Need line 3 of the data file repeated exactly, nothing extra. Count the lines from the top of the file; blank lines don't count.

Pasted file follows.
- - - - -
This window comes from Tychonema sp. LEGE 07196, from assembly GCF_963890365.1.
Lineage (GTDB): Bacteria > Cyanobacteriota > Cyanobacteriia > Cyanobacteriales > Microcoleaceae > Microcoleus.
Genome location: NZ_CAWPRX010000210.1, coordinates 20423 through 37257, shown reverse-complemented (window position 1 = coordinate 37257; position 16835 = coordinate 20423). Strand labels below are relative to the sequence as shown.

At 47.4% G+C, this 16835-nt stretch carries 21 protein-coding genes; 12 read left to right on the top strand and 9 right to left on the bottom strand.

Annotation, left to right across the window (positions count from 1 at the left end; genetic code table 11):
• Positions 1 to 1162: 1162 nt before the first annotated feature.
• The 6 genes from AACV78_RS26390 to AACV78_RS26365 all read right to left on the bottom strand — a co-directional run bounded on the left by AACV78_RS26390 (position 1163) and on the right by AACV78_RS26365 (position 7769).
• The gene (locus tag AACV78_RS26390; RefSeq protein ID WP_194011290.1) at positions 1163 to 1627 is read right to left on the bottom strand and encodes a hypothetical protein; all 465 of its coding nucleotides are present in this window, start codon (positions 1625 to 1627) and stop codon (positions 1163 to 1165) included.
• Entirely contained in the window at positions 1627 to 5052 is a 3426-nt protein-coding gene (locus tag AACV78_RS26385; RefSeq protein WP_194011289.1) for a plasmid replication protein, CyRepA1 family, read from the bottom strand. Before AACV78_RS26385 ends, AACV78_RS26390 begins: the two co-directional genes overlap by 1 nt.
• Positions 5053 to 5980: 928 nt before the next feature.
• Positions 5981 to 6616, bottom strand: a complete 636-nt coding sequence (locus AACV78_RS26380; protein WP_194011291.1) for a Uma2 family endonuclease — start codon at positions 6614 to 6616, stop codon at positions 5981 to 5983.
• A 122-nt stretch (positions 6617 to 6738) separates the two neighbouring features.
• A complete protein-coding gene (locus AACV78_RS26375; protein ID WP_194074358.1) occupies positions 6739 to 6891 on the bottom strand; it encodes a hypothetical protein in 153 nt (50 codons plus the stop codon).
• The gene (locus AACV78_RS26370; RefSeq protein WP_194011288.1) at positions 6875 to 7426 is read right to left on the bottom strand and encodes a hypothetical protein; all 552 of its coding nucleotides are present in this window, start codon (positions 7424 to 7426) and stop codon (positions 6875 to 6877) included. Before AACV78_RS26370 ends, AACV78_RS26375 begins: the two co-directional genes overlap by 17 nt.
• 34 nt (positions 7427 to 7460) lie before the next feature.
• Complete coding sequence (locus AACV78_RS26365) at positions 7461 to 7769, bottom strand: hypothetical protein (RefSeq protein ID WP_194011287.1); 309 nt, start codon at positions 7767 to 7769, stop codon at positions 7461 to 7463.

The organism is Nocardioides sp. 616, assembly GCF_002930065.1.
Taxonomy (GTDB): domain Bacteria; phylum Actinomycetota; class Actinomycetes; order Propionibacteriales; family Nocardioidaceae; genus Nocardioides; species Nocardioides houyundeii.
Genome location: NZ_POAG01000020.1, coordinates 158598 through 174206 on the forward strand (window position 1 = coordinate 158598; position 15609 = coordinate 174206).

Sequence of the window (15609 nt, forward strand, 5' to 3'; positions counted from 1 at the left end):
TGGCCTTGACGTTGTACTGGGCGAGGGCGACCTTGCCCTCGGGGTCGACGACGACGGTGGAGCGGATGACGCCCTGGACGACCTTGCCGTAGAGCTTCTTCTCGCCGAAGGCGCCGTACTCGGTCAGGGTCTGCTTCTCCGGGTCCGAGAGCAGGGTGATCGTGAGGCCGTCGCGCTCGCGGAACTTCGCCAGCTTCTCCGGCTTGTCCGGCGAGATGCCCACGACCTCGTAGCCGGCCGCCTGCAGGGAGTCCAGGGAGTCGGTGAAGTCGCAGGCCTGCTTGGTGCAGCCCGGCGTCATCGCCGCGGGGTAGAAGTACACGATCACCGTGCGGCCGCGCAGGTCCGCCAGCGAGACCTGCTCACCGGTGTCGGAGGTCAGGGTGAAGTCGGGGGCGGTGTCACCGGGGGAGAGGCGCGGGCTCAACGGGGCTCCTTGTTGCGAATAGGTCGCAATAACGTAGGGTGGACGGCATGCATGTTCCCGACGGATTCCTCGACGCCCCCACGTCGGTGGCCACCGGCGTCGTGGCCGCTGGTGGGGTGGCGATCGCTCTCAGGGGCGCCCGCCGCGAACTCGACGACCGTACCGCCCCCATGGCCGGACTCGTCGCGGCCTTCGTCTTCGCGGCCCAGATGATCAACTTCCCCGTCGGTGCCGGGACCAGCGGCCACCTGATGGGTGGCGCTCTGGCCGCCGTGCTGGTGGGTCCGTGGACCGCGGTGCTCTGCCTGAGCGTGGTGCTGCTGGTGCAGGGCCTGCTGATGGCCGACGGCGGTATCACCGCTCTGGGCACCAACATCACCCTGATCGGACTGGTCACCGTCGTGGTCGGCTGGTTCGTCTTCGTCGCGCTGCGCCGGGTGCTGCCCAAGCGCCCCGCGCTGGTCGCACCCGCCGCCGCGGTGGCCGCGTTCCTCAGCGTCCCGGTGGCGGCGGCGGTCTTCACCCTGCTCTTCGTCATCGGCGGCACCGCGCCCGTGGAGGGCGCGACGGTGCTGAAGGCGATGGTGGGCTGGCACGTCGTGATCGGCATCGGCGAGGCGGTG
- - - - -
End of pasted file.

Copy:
Genome location: NZ_CAWPRX010000210.1, coordinates 20423 through 37257, shown reverse-complemented (window position 1 = coordinate 37257; position 16835 = coordinate 20423). Strand labels below are relative to the sequence as shown.